Operating margins for traditional publicly traded U.S. money managers fell by more than 20% over the five years ended Dec. 31, according to Casey Quirk, a Deloitte Consulting business.
In the "A Rising Tide Tips All Boats" report released Wednesday, Casey Quirk researchers found that the median operating margin for U.S. money managers was 27% in 2019 compared to 34% five years earlier.
The biggest reason behind the slump in profit margins was the drop in fees for assets managed, the report showed, with revenue down a total of 22% in the five-year period ended Dec. 31.
Casey Quirk's analysis found that fee pressure has been increasing with negative revenue in each year over the past five years: 2015, -3.8%; 2016, -5.1%; 2017, -4.8%; 2018, -5%; and 2019, -6.1%.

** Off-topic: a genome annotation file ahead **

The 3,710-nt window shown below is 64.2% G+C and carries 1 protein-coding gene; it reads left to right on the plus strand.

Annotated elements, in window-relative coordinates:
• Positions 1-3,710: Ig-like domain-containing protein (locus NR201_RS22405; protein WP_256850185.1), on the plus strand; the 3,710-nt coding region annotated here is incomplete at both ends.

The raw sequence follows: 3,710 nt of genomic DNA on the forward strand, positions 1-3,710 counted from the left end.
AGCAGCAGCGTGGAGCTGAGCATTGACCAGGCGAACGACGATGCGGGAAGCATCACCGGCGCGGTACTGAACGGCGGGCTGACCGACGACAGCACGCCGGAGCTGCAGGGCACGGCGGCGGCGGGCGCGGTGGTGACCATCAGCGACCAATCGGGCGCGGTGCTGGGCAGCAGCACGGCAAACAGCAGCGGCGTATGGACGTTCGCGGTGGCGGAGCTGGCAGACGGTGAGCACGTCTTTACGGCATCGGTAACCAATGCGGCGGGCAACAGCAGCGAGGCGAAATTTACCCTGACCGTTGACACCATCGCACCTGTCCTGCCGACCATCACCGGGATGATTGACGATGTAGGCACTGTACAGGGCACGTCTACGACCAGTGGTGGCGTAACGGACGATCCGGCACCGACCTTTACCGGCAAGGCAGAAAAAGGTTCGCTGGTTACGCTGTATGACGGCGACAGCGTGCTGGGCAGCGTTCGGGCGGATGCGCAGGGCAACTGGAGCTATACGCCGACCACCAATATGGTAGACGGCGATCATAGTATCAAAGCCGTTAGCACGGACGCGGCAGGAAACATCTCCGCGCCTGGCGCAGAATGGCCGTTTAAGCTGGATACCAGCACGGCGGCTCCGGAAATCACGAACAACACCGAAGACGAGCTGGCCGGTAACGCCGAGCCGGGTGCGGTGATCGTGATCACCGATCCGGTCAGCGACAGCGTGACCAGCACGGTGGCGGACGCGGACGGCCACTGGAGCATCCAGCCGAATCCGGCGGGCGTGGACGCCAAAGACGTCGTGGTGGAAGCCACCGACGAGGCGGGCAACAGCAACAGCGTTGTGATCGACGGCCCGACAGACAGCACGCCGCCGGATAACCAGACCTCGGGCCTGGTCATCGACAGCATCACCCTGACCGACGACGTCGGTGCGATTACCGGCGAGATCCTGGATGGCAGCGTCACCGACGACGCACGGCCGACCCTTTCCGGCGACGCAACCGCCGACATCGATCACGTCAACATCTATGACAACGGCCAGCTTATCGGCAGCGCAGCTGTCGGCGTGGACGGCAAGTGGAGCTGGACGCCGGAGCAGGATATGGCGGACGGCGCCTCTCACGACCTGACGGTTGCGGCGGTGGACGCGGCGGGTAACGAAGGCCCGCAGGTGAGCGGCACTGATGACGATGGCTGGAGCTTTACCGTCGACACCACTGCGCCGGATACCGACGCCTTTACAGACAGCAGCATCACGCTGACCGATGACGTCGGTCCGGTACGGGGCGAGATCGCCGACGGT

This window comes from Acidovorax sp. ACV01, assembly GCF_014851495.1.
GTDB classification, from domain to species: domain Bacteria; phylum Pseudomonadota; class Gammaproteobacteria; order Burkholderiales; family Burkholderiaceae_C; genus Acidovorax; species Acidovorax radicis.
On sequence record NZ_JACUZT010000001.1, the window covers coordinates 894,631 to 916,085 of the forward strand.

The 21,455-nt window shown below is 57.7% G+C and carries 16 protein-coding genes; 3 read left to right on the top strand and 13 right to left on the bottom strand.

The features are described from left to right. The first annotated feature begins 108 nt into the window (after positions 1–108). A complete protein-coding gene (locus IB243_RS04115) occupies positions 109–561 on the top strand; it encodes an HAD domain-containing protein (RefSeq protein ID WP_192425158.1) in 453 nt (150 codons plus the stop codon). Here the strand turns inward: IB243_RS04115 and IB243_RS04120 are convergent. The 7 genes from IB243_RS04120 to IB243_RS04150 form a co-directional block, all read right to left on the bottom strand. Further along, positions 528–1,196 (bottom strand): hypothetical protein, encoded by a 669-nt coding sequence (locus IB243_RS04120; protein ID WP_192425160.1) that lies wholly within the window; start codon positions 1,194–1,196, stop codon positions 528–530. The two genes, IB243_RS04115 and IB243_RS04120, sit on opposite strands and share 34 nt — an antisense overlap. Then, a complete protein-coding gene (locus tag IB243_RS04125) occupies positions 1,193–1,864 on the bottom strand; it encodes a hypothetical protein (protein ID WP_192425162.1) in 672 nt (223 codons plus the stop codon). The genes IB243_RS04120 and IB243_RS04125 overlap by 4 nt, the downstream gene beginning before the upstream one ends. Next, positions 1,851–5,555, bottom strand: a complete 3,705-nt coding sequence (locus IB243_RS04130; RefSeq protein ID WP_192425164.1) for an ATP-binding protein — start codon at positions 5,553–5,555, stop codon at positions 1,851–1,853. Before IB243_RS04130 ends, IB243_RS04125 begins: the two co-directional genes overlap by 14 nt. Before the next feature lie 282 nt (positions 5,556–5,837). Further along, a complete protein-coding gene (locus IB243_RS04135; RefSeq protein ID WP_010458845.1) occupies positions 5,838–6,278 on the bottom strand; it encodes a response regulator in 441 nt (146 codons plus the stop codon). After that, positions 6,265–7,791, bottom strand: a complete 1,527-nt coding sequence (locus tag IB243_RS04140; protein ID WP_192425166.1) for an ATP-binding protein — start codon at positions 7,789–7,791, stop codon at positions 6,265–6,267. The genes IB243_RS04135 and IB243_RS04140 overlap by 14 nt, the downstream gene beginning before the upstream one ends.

"What surprised me about the results of our analysis was the magnitude of the change in revenue and the persistency of the trend," Casey Quirk principal Amanda Walters said in an interview.
"The situation keeps getting worse," she said. "People ask when fee pressure will abate, but there are no signs of that happening and in fact, the decline is accelerating."